Heres how the other comparison operators can be implemented:
function ">" (Left, Right : Date_Type) return Boolean is begin return Right < Left; end ">"; function "<=" (Left, Right : Date_Type) return Boolean is begin return not (Left > Right); end "<="; function ">=" (Left, Right : Date_Type) return Boolean is begin return not (Left < Right); end ">=";
Since A>B means the same as B<A, we can define the ">" operator using the "<" operator defined above; similarly A<=B is True if A>B is False and A>=B is True if A<B is False. This makes the definitions nice and easy to write, and if the representation of Date_Type ever changes youll only ever need to change the definition of "<" in order to change all of them.
One of the problems with defining your own operators is that if you dont provide a use clause for the package that theyre in, you cant use them in the normal way; operator names like "+" wont be accessible and youll have to use fully qualified names like JE.Dates."+" instead. This means that in the absence of a use clause for JE.Dates youd have to write this instead of Tomorrow := Weekday (Today + 1):
Tomorrow := JE.Dates.Weekday (JE.Dates."+" (Today, 1));
This is seriously ugly, and in the absence of any other solution it would more or less force you to write use clauses for any packages declaring data types with overloaded operators. One solution would be to use renaming declarations for the operators you needed to use, like this:
function "+" (Left : JE.Dates.Date_Type; Right : Integer) return JE.Dates.Date_Type renames JE.Dates."+";
In situations where there are lots of different operators, this is still extremely awkward. Fortunately theres a variant of the use clause designed to help in exactly this situation:
use type JE.Dates.Date_Type;
This gives you access to the operators of the specified type from the specified package (Date_Type from JE.Dates in this case) but not anything else, so with a use type clause youd be able to write this:
Tomorrow := JE.Dates.Weekday (Today + 1);
Note that although operator names like "+" are directly accessible thanks to the use type clause, other names like Weekday are still not accessible and must still be fully qualified with the package name.
It is only ever a good idea to overload operators when the meaning will be absolutely obvious to anyone reading a program which uses them. There is nothing to prevent you from doing silly things like defining "+" to do subtraction or multiplication (or anything else for that matter); however, common sense should tell you never to use "+" as the name of a function which is not doing something addition-like. It is possible to be too cute for your own good; here is an example which shows how "" can be redefined as a way of constructing dates:
subtype Day_Type is Integer range 1..31; type Month_Type is (Jan, Feb, Mar, Apr, May, Jun, Jul, Aug, Sep, Oct, Nov, Dec); subtype Year_Type is Integer range 1901..2099; type Date_Type is record Day : Day_Type; Month : Month_Type; Year : Year_Type; end record; type Day_And_Month is record Day : Day_Type; Month : Month_Type; end record; function "-" (Left : Day_Type; Right : Month_Type) return Day_And_Month is Result : Day_And_Month := (Day => Left, Month => Right); begin return Result; end "-"; function "-" (Left : Day_And_Month; Right : Year_Type) return Date_Type is Result : Date_Type := (Day => Left.Day, Month => Left.Month, Year => Right); begin return Result; end "-";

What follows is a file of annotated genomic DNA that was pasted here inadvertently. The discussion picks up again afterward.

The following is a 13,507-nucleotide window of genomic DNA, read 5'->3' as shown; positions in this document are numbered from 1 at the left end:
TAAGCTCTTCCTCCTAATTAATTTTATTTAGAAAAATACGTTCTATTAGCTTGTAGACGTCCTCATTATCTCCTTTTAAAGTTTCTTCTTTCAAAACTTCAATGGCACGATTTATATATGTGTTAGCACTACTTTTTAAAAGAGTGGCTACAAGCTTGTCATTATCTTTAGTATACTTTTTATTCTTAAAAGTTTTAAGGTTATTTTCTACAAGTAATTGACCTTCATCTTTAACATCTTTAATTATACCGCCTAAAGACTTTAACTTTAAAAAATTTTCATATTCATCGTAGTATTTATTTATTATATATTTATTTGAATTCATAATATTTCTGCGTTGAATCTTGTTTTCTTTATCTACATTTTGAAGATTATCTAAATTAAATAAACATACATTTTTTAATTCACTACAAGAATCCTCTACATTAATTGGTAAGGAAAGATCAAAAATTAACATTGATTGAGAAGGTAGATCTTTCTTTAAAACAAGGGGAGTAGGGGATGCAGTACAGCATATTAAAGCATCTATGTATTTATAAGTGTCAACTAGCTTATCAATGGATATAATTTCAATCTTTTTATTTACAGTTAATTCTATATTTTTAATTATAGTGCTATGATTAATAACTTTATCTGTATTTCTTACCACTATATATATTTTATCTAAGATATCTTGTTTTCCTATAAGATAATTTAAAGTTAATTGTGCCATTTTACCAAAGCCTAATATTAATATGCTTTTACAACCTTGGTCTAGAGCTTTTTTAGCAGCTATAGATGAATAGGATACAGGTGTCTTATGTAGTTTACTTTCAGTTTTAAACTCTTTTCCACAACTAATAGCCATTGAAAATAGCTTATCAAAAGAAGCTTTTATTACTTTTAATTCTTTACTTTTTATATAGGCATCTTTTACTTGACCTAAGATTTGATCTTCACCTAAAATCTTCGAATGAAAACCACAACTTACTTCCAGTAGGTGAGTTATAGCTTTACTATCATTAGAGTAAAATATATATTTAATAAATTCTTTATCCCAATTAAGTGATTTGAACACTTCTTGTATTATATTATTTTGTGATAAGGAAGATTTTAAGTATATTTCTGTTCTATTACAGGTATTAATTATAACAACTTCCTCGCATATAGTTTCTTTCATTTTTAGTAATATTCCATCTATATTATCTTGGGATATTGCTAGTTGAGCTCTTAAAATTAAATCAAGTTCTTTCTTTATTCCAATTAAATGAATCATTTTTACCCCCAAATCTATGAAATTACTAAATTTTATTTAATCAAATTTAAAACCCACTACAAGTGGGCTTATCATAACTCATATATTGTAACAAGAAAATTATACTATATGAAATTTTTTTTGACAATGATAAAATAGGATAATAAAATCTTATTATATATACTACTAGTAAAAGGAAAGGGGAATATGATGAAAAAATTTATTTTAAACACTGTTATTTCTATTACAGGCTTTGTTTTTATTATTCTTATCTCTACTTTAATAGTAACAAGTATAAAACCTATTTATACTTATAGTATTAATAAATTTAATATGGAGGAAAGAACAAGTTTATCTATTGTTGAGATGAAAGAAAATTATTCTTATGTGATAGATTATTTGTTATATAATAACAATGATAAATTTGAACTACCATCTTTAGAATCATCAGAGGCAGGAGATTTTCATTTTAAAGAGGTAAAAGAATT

This means that you can write 25Dec1995 to mean Christmas Day, 1995: 25Dec gives a Day_And_Month value consisting of a Day component set to 25 and a Month component set to Dec; this is then combined with 1995 using the second version of "" above to give a complete date. I do not recommend doing this! It may look nice but it is using "" to do an operation which has no relationship at all to subtraction and this is a possible source of confusion; in another context where Dec is an Integer, the meaning of this expression will be completely different.
Of course, theres not a lot of point in defining your own date handling package when the standard package Ada.Calendar already does practically everything you want. Heres the full specification of Ada.Calendar:
package Ada.Calendar is type Time is private; subtype Year_Number is Integer range 1901 .. 2099; subtype Month_Number is Integer range 1 .. 12; subtype Day_Number is Integer range 1 .. 31; subtype Day_Duration is Duration range 0.0 .. 86_400.0; function Clock return Time; function Year (Date : Time) return Year_Number; function Month (Date : Time) return Month_Number; function Day (Date : Time) return Day_Number; function Seconds (Date : Time) return Day_Duration; procedure Split (Date : in Time; Year : out Year_Number; Month : out Month_Number; Day : out Day_Number; Seconds : out Day_Duration); function Time_Of (Year : Year_Number; Month : Month_Number; Day : Day_Number; Seconds : Day_Duration := 0.0) return Time; function "+" (Left : Time; Right : Duration) return Time; function "+" (Left : Duration; Right : Time) return Time; function "-" (Left : Time; Right : Duration) return Time; function "-" (Left : Time; Right : Time) return Duration; function "<" (Left, Right : Time) return Boolean; function "<="(Left, Right : Time) return Boolean; function ">" (Left, Right : Time) return Boolean; function ">="(Left, Right : Time) return Boolean; Time_Error : exception; private ... -- not specified by the language end Ada.Calendar;